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[Korean Artists of Note] Lee Hee-joon ‘builds’ painting with layers of colors

Painting begins and ends with materials that evoke different feelings in viewers,’ says Lee

Lee Hee-joon poses for photos on July 20 at Seoul Art Space Geumcheon in Seoul. (Park Hae-mook/The Korea Herald)
Lee Hee-joon poses for photos on July 20 at Seoul Art Space Geumcheon in Seoul. (Park Hae-mook/The Korea Herald)
 
Following is the second in a six-part series highlighting the next generation of Korean artists active in the international art scene. – Ed

At a glance, Lee Hee-joon‘s studio seems like that of an architect or carpenter, with paints and equipment likely to be used on construction sites scattered around the space. Since early this year, Lee has been working at Seoul Art Space Geumcheon in northern Seoul as part of a residency program.

Lee’s recent series, “Image Architect,” is placed on easels or propped up against the wall in the studio, and the floor is littered with paints and a long squeegee made of foam boards that he assembled himself. He began exploring the photo-collage painting series last year, expanding his early series, “A Shape of Taste.”

Born in Seoul, the 34-year-old painter has witnessed how fast the buildings and landscape of the city have changed over time. Such changes stood out, particularly in the neighborhood around Hongik University, his alma mater, that underwent gentrification. 

“A Shape of Taste No. 37” by Lee Hee-joon (Kukje Gallery)
“A Shape of Taste No. 37” by Lee Hee-joon (Kukje Gallery)

"New layers were constantly added over the existing layers. It was interesting to find out that the original buildings were old red-brick buildings,” Lee said.

Lee puts layer over layer in different colors on a canvas using a squeegee stick he made as if he were constructing a space or cementing a wall. When using the squeegee, he described the thrill he felt as similar to watching a construction worker spread cement on a wall. Lee‘s artistic practice is evident in the geometric shapes of his early “A Shape of Taste” series.

Lee was struck by the colors of Seoul when he returned to the capital in 2014 after studying fine arts at the Glasgow School of Arts in the UK. He recalled living in an old neighborhood surrounded by buildings that created a calm atmosphere that heavily contrasted with the bright and vibrant colors Seoul.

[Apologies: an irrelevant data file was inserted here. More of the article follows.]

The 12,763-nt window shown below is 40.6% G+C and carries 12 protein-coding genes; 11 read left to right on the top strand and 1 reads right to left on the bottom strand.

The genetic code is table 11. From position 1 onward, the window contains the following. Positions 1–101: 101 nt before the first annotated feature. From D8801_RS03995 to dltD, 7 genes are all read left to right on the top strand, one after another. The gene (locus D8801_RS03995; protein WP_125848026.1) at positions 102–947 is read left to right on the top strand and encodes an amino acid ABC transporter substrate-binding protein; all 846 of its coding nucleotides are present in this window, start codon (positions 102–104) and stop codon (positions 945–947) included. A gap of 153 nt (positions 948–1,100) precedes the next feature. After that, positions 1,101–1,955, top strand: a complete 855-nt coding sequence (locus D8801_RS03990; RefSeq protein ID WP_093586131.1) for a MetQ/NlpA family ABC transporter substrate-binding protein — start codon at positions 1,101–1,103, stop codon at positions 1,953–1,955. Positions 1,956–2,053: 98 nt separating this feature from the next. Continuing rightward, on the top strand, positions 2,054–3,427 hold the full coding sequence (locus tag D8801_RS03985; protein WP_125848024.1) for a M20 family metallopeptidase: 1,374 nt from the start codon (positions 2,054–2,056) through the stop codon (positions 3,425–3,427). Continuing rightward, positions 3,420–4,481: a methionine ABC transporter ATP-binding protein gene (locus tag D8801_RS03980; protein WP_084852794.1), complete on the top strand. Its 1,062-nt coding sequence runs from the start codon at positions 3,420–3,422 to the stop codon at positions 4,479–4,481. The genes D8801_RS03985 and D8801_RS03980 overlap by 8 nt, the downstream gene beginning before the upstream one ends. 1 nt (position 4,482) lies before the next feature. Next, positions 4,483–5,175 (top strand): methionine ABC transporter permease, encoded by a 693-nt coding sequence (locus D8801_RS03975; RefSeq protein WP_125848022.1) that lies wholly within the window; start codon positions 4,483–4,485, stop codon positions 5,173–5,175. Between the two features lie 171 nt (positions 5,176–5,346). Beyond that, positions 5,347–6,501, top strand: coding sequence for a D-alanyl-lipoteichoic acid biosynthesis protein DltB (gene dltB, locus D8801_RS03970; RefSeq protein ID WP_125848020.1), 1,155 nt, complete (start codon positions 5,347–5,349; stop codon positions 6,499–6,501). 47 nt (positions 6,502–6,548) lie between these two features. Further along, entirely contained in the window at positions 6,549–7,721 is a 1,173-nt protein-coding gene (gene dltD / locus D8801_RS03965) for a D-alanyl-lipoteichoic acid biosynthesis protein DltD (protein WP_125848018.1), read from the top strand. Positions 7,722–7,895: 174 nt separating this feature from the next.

"Upon arriving, I found the city glittering with lights, and there were so many colorful signs on buildings. I knew that this is what makes Seoul special. The landscape looks compact and tight, but if you take a close look at each building or house, you will see that they all have their own colors. It’s interesting,” Lee said. 

“The Hidden Waterfall” by Lee Hee-joon (Kukje Gallery)
“The Hidden Waterfall” by Lee Hee-joon (Kukje Gallery)


Lee expanded his artistic practice in the recent “Image Architect” series. In the series, Lee reveals the image of architecture that he photographed, painting layers of colors using a squeegee and brush. The colors represent layers of his emotions and thoughts as well as the atmosphere and mood of the place. A gray concrete space in his photograph contrasts with the colors he layered over, his own story breathing new life into the place.

"I had a really good watermelon juice there,” Lee said about a piece from his “Image Architect” series. “I am thinking about adding a color that represents the taste of watermelon before I finish.”

Lee said painting makes him think about the role it has in an art scene in which virtual reality and NFTs continue to grow in prominence.

"For me, painting begins and ends with materials that evoke different feelings in viewers. I think the complex mechanism created by materials is the most attractive feature of paintings,” Lee said.

Although it may look like a flat surface, the viewers can find the unique texture of paints, said Sungah Serena Choo, an independent curator who curated Lee’s first solo exhibition “Interior nor Exterior: Prototype” in 2016 at Kigoja, Independent Arts Space Initiative, in Seoul.

"If you look closer at his paintings, you may find some traces created in the process of layering a chunk of paint using a squeegee. Those marks are similar to those produced in cementing on construction sites,” Choo said.

Lee has been part of group exhibitions at Art Sonje Center in 2021 and Seoul Museum of Art and Museum SAN in 2019. Most recently, he had a solo exhibition at Kukje Gallery in Busan from July 1 to Aug. 14. He received his bachelor of fine arts in painting and sculpture from Hongik University in 2012. 

Installation view of “Heejoon Lee” at Kukje Gallery in Busan (Kukje Gallery)
Installation view of “Heejoon Lee” at Kukje Gallery in Busan (Kukje Gallery)
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